Several of these elected officials and candidates held campaign events at Mar-a-Lago, directly helping the GOP standard-bearer profit. And all of these dignitaries have served as draws for the club’s members and other customers.

Trump’s nearby golf courses in Palm Beach and Doral have witnessed an influx of GOP notables as well.

Here’s the latest batch of notable sightings.

Sen. Ted Cruz (R-TX) let the world know he enjoyed a great dinner with Trump Tuesday night at Mar-a-Lago.

A GOP candidate for governor in New Jersey, pastor Phil Rizzo enjoyed a remembrance while at the former president’s house. Rizzo is a member of Trump Bedminster, reported David Wildstein for The New Jersey Globe.

Republican candidate for U.S. House in Florida and “proud Islamophobe” (as Jared Holt reported for Right Wing Watch) Laura Loomer enjoyed another photo op with the former president at his house.

At Mar-a-Lago, a GOP candidate for a U.S. House seat in Florida, Cory Mills, landed the coveted Trump fist bump and reciprocal finger point.

Texas Agriculture Commissioner Sid Miller popped up at the former president’s home, which is not in Texas.

At Mar-a-Lago last week, former leader of the U.K. Independence Party and one-time member of the European Parliament Nigel Farage checked out the ex-president and approved.

Former U.S. Ambassadors Randy Evans (Luxembourg), Peter Hokestra (the Netherlands), Lana Marks (South Africa), and Carla Sands (Denmark) lunched and breakfasted (?) at their former benefactor’s business. Sands is weighing a run for U.S. Senate in Pennsylvania, reported Jonathan Tamari for The Philadelphia Inquirer. [H/T @SpaSuzy]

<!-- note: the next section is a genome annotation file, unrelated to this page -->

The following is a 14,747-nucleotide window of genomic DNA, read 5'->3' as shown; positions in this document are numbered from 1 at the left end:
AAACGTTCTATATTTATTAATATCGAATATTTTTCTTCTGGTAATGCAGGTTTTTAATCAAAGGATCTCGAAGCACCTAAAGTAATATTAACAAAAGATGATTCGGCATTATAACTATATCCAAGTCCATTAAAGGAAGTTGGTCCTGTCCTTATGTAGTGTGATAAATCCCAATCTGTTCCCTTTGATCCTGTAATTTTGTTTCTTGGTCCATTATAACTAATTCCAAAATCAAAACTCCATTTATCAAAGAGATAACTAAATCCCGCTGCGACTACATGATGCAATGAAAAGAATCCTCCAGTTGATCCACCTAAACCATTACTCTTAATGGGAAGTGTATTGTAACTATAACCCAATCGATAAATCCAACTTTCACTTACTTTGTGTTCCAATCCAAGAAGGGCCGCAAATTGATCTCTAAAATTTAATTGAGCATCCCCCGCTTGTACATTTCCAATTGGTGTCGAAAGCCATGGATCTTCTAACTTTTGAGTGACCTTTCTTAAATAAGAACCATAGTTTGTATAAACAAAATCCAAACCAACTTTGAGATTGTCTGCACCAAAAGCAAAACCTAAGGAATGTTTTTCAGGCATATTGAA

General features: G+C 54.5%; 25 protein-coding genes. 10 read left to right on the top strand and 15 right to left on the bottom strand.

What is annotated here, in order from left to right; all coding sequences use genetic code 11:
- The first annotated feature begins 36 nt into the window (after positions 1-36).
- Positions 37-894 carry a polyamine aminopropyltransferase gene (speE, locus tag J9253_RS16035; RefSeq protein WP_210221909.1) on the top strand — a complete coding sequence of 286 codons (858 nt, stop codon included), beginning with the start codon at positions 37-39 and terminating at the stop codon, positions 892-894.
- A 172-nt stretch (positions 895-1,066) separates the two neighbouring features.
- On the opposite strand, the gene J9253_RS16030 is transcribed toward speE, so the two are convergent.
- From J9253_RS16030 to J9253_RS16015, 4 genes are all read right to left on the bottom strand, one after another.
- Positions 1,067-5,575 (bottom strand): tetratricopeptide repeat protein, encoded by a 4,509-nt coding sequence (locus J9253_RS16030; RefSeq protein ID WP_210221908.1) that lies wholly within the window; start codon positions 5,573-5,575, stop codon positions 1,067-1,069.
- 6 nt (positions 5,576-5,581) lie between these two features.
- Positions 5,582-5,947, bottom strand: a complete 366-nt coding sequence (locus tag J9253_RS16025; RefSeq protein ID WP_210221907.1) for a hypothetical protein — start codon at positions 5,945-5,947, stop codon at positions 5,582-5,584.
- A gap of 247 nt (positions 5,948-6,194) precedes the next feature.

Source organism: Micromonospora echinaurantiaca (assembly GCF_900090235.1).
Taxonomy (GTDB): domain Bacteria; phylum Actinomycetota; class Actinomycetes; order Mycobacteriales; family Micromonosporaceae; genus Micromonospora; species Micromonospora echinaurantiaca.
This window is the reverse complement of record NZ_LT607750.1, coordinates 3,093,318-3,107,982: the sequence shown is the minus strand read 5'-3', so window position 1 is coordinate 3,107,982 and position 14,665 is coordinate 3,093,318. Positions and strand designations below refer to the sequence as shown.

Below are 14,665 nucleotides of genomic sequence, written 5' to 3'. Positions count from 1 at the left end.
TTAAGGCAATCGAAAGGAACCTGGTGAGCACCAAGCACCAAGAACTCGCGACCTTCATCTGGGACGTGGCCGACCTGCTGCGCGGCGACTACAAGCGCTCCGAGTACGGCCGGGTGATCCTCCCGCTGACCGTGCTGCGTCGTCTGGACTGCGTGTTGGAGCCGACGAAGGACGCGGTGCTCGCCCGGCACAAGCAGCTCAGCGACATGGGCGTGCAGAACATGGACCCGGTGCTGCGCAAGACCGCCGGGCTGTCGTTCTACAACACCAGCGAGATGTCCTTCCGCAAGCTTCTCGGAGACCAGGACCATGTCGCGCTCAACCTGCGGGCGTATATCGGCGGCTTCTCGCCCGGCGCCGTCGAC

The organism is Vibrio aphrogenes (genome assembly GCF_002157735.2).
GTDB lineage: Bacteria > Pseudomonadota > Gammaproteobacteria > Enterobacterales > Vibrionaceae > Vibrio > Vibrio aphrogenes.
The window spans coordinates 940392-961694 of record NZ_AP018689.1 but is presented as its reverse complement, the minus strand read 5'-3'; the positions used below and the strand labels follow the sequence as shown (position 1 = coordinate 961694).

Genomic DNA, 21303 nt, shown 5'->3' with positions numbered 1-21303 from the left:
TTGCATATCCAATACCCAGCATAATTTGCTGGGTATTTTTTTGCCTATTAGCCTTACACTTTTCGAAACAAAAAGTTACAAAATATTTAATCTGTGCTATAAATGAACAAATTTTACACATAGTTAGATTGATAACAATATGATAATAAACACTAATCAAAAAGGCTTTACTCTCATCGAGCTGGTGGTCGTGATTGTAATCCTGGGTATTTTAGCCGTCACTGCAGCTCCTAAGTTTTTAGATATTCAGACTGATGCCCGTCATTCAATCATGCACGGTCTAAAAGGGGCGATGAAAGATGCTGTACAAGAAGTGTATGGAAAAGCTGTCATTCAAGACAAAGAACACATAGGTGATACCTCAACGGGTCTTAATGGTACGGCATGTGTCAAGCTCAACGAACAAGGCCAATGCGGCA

Meanwhile, Newsmax personality John Cardillo noted that “Trump DC, in fact all of DC, is a ghost town.”


Reference section

Links to rundowns of developments in the House’s investigations and lawsuits, reference sheets for some of 1100 Pennsylvania’s previous reporting, and articles that provide the background on why all of this matters. The date published or last updated is in parentheses.

Trackers

Notable customers

Summaries

  • Stay to play: Inside the sordid history of Trump’s D.C. hotel—And why the president’s prized property could be headed for a reckoning” by your correspondent for Mother Jones (September 2020)

  • Power tripping in the swamp: How Trump’s D.C. hotel swallowed Washington
    The MAGA social scene is a movable feast, but its dark heart resides within the Old Post Office Building, where the Trump Org operates under a mercenary charter” by your correspondent for Vanity Fair (October 2019)

  • Inside the world’s most controversial hotel: The hotel that was expected to take its place among the crown jewels of D.C.’s travel scene has become a magnet for protestors, a West Wing Annex, and—possibly—the center of a constitutional crisis.” by your correspondent for Condé Nast Traveler (May 2018)

Upcoming key dates

  • Sept. 23, 2019—House Judiciary Committee hearing “Presidential corruption: Emoluments and profiting off the presidency” (postponed, not yet rescheduled)

  • March 30, 2021—Deadline for GSA to provide information on the Trump Hotel D.C.’s lease to the House Transportation and Infrastructure Committee


Give a gift subscription

Questions? Read our FAQ. Tips or feedback? Contact Zach Everson at 1100Pennsylvania@protonmail.com (it’ll be encrypted if you also use a ProtonMail account, which is free) or via Signal (secure), SMS, or mobile at 202.804.2744.